Book Notes: Néstor Díaz de Villegas’ De donde son los gusanos

I haven’t returned to Ukraine since emigrating 21 years ago. Emigrés who go back for a visit are such a joke because they exist in a constant state of informing the former compatriots of the superior ways of their new country. As if they had anything to do with creating those superior ways.

De donde son los gusanos is a book by a Cuban author who returned to Cuba after 37 years in the US. Díaz de Villegas is not a regular immigrant but an actual political exiliado who had spent time in a concentration camp in Cuba for political dissidence. And he’s a talented writer. But even he is doing the stereotypical “ah, just look at the barbarians” thing. And it’s not that there isn’t a lot of obnoxiousness in Cuba. There is. But his sense of extreme superiority isn’t justified because what is it that he did to become superior? Emigrated? Big freaking deal.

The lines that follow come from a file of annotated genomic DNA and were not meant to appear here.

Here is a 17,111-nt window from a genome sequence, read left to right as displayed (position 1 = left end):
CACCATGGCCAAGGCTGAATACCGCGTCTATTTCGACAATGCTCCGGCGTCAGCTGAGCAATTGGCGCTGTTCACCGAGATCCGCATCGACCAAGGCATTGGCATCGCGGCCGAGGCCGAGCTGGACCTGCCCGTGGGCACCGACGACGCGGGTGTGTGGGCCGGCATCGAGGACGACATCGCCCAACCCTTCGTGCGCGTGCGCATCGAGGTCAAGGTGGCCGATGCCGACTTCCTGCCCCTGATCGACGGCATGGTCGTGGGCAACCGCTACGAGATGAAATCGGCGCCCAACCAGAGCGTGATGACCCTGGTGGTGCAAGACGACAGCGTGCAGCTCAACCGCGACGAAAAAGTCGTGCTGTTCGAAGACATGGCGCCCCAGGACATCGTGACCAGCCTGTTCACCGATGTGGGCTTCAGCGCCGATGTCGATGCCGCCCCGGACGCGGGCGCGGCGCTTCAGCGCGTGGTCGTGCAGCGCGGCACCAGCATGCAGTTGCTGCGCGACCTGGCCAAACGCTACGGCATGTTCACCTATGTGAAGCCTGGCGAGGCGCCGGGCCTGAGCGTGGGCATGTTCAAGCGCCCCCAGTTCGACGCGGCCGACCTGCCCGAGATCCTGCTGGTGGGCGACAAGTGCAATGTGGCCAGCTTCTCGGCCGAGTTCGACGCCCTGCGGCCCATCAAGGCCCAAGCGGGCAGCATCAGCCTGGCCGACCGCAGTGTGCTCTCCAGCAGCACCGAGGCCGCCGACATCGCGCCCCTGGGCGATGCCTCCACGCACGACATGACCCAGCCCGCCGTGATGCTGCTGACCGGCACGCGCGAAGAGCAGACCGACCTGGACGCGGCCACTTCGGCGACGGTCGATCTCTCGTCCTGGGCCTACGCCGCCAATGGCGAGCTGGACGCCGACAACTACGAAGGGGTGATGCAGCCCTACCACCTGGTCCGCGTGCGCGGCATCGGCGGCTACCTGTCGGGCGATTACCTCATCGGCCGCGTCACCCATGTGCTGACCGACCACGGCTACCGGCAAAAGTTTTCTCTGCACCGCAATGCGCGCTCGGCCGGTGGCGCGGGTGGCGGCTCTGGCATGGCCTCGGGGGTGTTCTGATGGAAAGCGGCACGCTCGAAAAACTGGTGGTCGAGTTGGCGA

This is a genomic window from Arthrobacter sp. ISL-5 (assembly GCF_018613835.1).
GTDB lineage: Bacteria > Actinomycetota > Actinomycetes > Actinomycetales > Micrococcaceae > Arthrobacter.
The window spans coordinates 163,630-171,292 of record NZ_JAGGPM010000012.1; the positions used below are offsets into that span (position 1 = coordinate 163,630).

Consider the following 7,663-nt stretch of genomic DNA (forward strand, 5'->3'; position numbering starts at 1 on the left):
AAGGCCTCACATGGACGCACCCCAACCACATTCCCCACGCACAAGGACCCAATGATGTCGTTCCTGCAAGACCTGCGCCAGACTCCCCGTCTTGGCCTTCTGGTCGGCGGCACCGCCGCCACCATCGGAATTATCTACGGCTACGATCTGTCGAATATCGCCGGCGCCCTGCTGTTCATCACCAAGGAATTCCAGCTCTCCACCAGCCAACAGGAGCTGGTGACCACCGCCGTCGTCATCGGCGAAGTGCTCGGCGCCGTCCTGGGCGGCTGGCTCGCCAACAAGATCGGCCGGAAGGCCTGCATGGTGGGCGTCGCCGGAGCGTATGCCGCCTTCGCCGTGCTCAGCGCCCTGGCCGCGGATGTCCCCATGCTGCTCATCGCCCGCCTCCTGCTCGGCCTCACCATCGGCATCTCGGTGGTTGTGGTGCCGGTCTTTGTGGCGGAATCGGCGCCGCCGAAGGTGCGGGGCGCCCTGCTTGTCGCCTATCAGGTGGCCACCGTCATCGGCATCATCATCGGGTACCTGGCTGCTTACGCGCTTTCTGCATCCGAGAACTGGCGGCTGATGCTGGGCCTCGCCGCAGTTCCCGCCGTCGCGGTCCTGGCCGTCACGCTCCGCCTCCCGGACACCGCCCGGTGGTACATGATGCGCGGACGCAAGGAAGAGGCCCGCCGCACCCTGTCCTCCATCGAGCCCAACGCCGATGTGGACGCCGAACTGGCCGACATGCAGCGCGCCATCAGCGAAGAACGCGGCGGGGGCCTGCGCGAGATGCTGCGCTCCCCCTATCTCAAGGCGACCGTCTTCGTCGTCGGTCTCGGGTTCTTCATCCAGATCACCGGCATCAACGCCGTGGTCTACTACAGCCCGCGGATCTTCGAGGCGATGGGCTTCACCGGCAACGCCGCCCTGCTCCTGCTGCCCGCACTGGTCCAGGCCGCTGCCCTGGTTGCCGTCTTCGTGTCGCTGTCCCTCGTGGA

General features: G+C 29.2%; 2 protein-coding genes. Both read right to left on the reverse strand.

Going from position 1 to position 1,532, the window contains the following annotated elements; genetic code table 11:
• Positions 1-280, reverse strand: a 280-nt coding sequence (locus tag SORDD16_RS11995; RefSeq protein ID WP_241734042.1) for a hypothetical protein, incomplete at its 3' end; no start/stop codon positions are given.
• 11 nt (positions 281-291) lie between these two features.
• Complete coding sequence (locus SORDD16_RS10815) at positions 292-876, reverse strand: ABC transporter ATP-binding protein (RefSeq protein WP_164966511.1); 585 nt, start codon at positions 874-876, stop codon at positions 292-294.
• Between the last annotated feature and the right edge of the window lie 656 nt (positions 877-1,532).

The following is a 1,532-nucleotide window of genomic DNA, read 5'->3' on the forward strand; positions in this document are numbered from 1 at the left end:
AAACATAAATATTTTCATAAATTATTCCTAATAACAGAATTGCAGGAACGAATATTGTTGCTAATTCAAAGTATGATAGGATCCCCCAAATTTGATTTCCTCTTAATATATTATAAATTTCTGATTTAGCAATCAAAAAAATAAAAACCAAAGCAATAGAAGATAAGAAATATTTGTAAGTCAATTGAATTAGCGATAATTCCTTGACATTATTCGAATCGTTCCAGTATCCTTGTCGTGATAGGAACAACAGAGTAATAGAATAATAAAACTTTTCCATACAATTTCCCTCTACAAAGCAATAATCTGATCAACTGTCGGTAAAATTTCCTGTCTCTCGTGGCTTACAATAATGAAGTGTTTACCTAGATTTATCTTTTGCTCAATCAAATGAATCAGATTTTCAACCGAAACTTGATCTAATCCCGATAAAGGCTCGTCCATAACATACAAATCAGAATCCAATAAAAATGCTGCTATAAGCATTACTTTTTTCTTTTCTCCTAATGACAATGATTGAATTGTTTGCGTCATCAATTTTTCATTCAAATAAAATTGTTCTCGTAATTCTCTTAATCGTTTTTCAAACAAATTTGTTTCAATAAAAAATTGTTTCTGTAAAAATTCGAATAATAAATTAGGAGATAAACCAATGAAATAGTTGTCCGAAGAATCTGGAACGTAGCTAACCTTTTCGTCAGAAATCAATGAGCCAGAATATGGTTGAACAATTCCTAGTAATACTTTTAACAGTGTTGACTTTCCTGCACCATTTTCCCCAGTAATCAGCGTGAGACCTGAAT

I slipped on the stairs and cracked my tailbone, so I’m moody. Plus, I ordered a tarte tatin to make myself feel better, and it tastes like garlic. But the book isn’t bad. It’s just annoying at times in a typical emigré sort of way.

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